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In this section of Mike's Sketchpad there are tutorials for porting files between graphics applications, and for setting up a cross-platform network to port files between Mac® and Windows® systems. Also detailed here are extensive ways to port fonts across platforms and how to port animations as well.

 
     

The advantages of porting your work from one application to another and working in a mixed platform environment are:

1. To migrate your work from one application to another or from one platform to another.
2. To employ features from disparate applications into a single composition.
3. To see how web pages appear on both platforms by setting up a Mac-Win network and by building a staging web on one or both platforms.
4. Or simply to have the freedom to work on both platforms simultaneously. You can edit files on one platform and save them to the other and share files transparently between them.

Service bureaus who output files for print media on high-end imagesetters have been doing this for years. The advantages are many. The biggest reason is for creative freedom and to keep from being "boxed in" to one application. Each application has its own special features. With these techniques you can pick and choose your favorite features between them and use them at will.

Computer graphics break down into two main categories - raster (composed of pixels) and vector (composed of paths and points) more here. Raster file formats (TIFF, Windows BMP, Macintosh PICT, Photoshop® PSD to name a few) are so widely supported that most all image editors will read and write them without any trouble. Hence, there is no necessity for any special techniques to port them between applications.

Vector file formats are a different story, though, and these require a little more knowledge and planning to get the most from them. The main illustration programs I have experience with are Deneba Canvas™, Adobe® Illustrator®, Macromedia® FreeHand® and CorelDRAW®.

Porting Fonts

This section also has tutorials on porting fonts between Macintosh and Windows platforms. Here you will find out how to port TrueType® and PostScript® Type 1 fonts using CrossFont, TransType for the PC, TransType for the Mac, Fontographer® for the Mac and FontLab® for the Mac.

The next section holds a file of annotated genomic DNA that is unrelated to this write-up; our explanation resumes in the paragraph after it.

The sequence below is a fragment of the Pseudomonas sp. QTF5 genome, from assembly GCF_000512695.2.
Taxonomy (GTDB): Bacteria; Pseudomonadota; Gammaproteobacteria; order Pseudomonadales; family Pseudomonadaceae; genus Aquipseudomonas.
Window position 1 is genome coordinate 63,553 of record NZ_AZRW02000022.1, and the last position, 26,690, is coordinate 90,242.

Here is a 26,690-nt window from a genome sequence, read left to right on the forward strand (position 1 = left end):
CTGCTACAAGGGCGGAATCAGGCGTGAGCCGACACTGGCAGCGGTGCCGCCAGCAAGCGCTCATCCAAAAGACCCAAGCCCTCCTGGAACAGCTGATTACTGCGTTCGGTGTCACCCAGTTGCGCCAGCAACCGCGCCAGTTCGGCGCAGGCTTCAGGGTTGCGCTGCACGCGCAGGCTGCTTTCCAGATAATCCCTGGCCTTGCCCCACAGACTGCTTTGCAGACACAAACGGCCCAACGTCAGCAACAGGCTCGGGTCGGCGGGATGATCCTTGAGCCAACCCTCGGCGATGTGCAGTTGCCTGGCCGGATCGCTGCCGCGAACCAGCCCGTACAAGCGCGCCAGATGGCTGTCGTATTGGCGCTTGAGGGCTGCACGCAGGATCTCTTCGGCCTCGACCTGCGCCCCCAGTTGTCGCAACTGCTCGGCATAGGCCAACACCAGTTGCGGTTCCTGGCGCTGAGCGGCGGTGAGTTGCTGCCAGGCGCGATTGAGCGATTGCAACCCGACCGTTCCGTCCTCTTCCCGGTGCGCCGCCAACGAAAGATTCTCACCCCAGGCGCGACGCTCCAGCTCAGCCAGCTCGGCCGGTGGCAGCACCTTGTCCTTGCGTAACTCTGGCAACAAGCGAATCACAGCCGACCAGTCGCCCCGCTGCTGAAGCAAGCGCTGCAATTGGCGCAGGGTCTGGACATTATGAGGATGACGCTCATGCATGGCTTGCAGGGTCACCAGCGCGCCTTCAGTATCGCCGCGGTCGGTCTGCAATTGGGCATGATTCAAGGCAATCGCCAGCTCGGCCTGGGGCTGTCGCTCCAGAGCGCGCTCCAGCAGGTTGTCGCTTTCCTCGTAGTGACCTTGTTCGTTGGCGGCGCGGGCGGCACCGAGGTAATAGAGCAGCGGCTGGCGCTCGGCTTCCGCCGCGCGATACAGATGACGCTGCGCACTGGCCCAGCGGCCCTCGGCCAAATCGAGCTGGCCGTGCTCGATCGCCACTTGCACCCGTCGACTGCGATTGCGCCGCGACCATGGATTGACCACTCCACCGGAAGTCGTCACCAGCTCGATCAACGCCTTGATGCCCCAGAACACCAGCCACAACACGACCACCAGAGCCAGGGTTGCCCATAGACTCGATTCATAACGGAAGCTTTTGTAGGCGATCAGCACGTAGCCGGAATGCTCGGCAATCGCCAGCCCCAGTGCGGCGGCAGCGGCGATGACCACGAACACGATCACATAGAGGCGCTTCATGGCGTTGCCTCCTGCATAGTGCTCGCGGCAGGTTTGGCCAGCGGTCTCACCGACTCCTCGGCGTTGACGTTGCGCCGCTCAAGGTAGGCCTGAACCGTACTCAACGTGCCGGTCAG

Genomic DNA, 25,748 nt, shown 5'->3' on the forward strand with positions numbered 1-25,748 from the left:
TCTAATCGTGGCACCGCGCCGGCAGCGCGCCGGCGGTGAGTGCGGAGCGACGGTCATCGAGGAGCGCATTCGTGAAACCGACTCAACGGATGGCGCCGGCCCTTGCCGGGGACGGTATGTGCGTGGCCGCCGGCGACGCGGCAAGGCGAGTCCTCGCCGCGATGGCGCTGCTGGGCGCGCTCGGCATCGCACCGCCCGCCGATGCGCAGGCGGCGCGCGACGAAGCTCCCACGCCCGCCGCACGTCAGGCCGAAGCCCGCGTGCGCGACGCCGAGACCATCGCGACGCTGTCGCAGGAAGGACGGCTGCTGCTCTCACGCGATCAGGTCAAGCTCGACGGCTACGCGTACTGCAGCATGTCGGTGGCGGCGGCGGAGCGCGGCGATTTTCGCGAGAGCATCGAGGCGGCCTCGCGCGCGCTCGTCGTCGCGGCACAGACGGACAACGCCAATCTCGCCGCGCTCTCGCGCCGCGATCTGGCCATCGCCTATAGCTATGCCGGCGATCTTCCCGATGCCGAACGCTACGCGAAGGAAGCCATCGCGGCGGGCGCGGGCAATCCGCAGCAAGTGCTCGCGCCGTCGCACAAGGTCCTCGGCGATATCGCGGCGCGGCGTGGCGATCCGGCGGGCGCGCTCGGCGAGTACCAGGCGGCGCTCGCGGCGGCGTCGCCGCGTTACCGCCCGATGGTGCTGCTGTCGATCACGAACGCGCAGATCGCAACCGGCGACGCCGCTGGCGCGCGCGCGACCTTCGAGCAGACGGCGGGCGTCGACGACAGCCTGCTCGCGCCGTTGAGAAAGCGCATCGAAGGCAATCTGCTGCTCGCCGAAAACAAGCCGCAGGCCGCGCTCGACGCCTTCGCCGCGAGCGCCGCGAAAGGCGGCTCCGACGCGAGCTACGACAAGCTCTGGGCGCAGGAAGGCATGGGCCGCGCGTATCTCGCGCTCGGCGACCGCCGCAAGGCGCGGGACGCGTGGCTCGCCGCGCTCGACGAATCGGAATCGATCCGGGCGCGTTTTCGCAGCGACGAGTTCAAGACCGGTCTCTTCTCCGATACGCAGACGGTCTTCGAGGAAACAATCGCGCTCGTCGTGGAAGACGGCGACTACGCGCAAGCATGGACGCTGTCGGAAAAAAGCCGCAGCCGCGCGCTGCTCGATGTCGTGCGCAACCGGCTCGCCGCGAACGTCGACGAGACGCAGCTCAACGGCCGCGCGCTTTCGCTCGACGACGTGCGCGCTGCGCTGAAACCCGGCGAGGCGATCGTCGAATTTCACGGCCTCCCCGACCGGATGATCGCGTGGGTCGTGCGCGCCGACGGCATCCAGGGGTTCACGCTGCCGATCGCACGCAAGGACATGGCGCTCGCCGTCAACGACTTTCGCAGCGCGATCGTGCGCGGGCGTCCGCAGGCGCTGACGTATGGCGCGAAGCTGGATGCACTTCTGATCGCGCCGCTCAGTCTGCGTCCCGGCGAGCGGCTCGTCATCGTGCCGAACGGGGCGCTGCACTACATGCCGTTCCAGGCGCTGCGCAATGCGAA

Porting Animations

This section also has a series on porting animations between Apple® QuickTime™ Pro 4.0, Adobe® ImageReady™ 2.0, Jasc® Animation Shop™ 2.0 and Macromedia® Fireworks® 3.0. Here I reveal valuable time saving tips and techniques.

 
Porting Files Tutorials:

Porting Files Between Apps
Input / Output Channels
Masks & Clipping Paths
Porting Vector Images
Porting Masked Bitmaps
Setup Distiller Options
Port a Masked Bitmap 1
Port a Masked Bitmap 2
Port a Masked Bitmap 3
Porting Clipping Paths
Porting Corel® Paths 1
Porting Corel Paths 2
Porting Corel Paths 3
Extracting Corel Paths
Extract Corel Paths 1
Extract Corel Paths 2
Extract Corel Paths 3
Extracting Corel Masks
Extract Corel Masks 1
Extract Corel Masks 2
Extract Corel Masks 3

Mac-Win Porting Tutorials:

Mac-Win Porting
Two Ways To Port Files
Setup a Mac-Win Network
Using PC MACLAN 1
Mac-Win File Types
Using PC MACLAN 2
Using PC MACLAN 3
Porting With FTP 1
Porting With FTP 2
Porting With FTP 3
Porting With FTP 4
Mac-Win Porting Summary

Porting Animations:

Porting Animations Intro 1
Porting Animations Intro 2
Porting Animations No 1
Porting Animations No 2
Porting Animations No 3

Porting Fonts Tutorials:

Font Porting Intro 1
Font Porting Intro 2
Porting Fonts No 1
Porting Fonts No 2
Porting Fonts No 3
Porting Fonts No 4
Porting Fonts No 5
Porting Fonts No 6
Porting Fonts No 7
Porting Fonts No 8
Porting Fonts No 9
Porting Fonts No 10
Porting Fonts No 11
Porting Fonts No 12
Porting Fonts No 13
Porting Fonts No 14
Porting Fonts No 15
Porting Fonts No 16
Porting Fonts No 17
Porting Fonts No 18
Porting Fonts No 19
Porting Fonts No 20
Using TransType 1
Using TransType 2
Using TransType 3
Using TransType 4
 
 

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